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Although the importance of dietary and lifestyle habits during pregnancy is well known, did you know that the risk of inadequate intakes of vital nutrients is high even in the most industrialized countries?
A 2013 study published in the Journal of Family and Reproductive Health evaluated the eating habits of 485 pregnant women and found that only 1.9 percent of them met fruit and vegetable guidelines for pregnancy. It seems like pregnant women know that diet is important for the proper development of their baby, but they aren’t sure what exactly should be eaten on a pregnancy diet. There are also misconceptions about how many extra calories should be consumed in a day, what foods shouldn’t be eaten during pregnancy and what lifestyle habits will promote the mother’s and baby’s well-being. (1)
Researchers agree that the first 1,000 days of life, from conception up to 2 years of life, are absolutely crucial for the prevention of adulthood diseases. That’s why following a pregnancy diet that includes a balance of high-quality protein foods, healthy fats and complex carbohydrates can ensure that you’re doing everything you can for your growing baby. Plus, pregnant women require increased amounts of certain nutrients in order to avoid developmental abnormalities and pregnancy complications. (2)
You’ll find that following this recommended pregnancy diet makes you feel more energized, less uncomfortable and confident that you’re nurturing your baby before you even welcome him into this world.
Why Eat Differently When Pregnant?
Research continues to show that what you eat while pregnant affects the health of your baby. Your baby depends on the foods you eat to receive his calories, protein, vitamins, minerals and fluids.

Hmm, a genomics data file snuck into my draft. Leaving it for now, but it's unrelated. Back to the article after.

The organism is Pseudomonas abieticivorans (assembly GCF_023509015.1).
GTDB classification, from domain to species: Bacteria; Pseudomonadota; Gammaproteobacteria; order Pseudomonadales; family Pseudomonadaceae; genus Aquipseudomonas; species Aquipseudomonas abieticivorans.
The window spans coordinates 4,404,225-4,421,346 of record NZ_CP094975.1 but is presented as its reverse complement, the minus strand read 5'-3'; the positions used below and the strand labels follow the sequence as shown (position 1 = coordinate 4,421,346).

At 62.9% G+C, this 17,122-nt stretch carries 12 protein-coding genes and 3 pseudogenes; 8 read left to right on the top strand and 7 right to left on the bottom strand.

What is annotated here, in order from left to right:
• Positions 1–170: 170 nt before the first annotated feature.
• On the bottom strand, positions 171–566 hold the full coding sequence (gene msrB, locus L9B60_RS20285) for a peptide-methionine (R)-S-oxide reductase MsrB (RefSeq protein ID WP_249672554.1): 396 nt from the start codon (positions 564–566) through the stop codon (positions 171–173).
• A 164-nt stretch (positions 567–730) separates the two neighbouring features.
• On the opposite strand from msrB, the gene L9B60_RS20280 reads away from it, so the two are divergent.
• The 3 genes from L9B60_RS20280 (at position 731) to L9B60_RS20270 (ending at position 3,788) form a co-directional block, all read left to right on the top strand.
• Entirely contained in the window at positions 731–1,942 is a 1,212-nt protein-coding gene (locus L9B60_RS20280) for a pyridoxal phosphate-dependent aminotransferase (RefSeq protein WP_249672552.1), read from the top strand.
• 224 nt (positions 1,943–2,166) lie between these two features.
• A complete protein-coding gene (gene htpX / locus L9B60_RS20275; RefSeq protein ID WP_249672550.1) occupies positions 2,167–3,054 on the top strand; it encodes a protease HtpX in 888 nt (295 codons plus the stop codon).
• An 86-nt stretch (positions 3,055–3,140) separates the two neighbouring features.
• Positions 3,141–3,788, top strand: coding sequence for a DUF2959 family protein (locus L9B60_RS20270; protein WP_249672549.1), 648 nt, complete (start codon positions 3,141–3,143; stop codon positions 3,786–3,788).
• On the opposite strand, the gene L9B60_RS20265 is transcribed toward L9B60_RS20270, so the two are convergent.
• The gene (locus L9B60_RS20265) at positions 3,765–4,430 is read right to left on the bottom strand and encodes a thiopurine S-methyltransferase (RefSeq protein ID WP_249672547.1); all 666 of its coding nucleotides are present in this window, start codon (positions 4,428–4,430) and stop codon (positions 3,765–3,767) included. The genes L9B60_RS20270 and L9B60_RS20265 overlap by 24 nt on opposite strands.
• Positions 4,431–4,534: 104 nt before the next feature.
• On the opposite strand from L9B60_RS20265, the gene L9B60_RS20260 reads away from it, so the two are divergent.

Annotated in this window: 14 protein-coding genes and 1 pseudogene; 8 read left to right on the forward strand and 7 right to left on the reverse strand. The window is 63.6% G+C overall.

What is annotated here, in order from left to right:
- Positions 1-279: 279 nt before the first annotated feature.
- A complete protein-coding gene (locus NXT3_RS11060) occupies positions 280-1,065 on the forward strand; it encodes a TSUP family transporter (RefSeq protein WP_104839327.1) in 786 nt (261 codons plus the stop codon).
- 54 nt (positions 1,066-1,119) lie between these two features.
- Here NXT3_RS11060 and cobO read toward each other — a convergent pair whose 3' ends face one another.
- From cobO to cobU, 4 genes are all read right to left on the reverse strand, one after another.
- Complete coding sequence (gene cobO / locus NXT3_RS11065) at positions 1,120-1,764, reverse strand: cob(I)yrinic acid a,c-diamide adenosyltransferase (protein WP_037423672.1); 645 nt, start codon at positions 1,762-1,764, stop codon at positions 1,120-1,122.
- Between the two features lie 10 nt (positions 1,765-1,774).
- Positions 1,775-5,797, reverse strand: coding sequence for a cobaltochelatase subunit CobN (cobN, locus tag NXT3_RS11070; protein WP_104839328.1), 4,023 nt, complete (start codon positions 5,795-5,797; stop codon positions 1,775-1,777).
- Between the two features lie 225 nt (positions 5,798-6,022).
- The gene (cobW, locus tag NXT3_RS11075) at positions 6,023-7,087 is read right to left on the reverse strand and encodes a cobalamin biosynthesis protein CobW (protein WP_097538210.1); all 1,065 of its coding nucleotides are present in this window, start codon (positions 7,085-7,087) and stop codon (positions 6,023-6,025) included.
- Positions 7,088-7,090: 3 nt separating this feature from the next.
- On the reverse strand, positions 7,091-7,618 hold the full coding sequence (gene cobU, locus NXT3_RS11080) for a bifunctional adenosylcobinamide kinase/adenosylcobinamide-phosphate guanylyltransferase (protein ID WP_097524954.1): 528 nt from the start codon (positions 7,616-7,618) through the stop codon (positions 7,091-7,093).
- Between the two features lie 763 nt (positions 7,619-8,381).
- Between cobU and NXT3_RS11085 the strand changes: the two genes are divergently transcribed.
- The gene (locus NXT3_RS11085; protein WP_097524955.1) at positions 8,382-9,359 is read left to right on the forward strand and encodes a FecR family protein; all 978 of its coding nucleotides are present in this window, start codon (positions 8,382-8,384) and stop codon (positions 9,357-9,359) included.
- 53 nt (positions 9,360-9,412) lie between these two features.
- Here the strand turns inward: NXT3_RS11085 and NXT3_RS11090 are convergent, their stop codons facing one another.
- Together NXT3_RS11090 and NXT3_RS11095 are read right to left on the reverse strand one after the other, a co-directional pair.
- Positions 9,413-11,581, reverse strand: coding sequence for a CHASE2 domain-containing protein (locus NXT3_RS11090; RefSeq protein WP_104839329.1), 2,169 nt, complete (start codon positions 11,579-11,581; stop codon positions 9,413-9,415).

So why eating differently when pregnant? Because your diet affects many aspects of your baby’s health, including the following:
- Organ development: It’s amazing to think that what you eat allows for the growth of your baby’s heart, brain, lungs, liver, kidneys, stomach, intestines and nervous system. All of these organs and more depend on nutrients like vitamin D and calcium to develop properly.
- Brain development: Throughout your pregnancy, especially in the last trimester, your baby’s brain will continue to develop. This requires adequate intake of protein, omega-3 fatty acids and other vital nutrients.
- Birth weight: Calorie and nutrient restriction can lead to low birth weight, affecting your baby’s health after delivery. And, on the other hand, eating too many empty calories can cause your baby to become too big, causing issues with delivery and a higher chance of Cesarean section. Research shows that excessive weight gain in mothers during pregnancy (which is defined as gaining more than 35 pounds) results in higher infant birth weights. (3)
- Mental health: Research shows that maternal diet and postnatal nutrition can impact the child’s mental health. In a study published in the Journal of the…
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